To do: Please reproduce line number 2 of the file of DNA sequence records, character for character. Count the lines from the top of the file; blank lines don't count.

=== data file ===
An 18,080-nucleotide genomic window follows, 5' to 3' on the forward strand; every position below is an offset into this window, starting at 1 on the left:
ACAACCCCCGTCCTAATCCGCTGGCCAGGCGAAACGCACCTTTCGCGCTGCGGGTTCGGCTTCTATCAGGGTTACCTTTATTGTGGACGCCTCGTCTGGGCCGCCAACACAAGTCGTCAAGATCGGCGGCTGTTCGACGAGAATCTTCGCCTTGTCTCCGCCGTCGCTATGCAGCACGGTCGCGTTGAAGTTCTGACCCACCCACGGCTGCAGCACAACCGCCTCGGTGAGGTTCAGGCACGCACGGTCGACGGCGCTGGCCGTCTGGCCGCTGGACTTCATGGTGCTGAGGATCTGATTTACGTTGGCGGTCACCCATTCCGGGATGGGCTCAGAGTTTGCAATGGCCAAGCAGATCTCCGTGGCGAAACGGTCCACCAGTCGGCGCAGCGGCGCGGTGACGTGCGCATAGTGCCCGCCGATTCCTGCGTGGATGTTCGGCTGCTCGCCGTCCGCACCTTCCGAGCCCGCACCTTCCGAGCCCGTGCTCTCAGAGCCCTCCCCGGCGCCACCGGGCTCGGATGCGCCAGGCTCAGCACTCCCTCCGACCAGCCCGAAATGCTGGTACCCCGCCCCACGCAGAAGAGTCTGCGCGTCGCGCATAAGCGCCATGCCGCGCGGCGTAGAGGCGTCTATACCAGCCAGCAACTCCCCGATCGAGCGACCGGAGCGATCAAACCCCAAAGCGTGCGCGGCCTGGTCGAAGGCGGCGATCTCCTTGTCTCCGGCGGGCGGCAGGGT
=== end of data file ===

ACAACCCCCGTCCTAATCCGCTGGCCAGGCGAAACGCACCTTTCGCGCTGCGGGTTCGGCTTCTATCAGGGTTACCTTTATTGTGGACGCCTCGTCTGGGCCGCCAACACAAGTCGTCAAGATCGGCGGCTGTTCGACGAGAATCTTCGCCTTGTCTCCGCCGTCGCTATGCAGCACGGTCGCGTTGAAGTTCTGACCCACCCACGGCTGCAGCACAACCGCCTCGGTGAGGTTCAGGCACGCACGGTCGACGGCGCTGGCCGTCTGGCCGCTGGACTTCATGGTGCTGAGGATCTGATTTACGTTGGCGGTCACCCATTCCGGGATGGGCTCAGAGTTTGCAATGGCCAAGCAGATCTCCGTGGCGAAACGGTCCACCAGTCGGCGCAGCGGCGCGGTGACGTGCGCATAGTGCCCGCCGATTCCTGCGTGGATGTTCGGCTGCTCGCCGTCCGCACCTTCCGAGCCCGCACCTTCCGAGCCCGTGCTCTCAGAGCCCTCCCCGGCGCCACCGGGCTCGGATGCGCCAGGCTCAGCACTCCCTCCGACCAGCCCGAAATGCTGGTACCCCGCCCCACGCAGAAGAGTCTGCGCGTCGCGCATAAGCGCCATGCCGCGCGGCGTAGAGGCGTCTATACCAGCCAGCAACTCCCCGATCGAGCGACCGGAGCGATCAAACCCCAAAGCGTGCGCGGCCTGGTCGAAGGCGGCGATCTCCTTGTCTCCGGCGGGCGGCAGGGT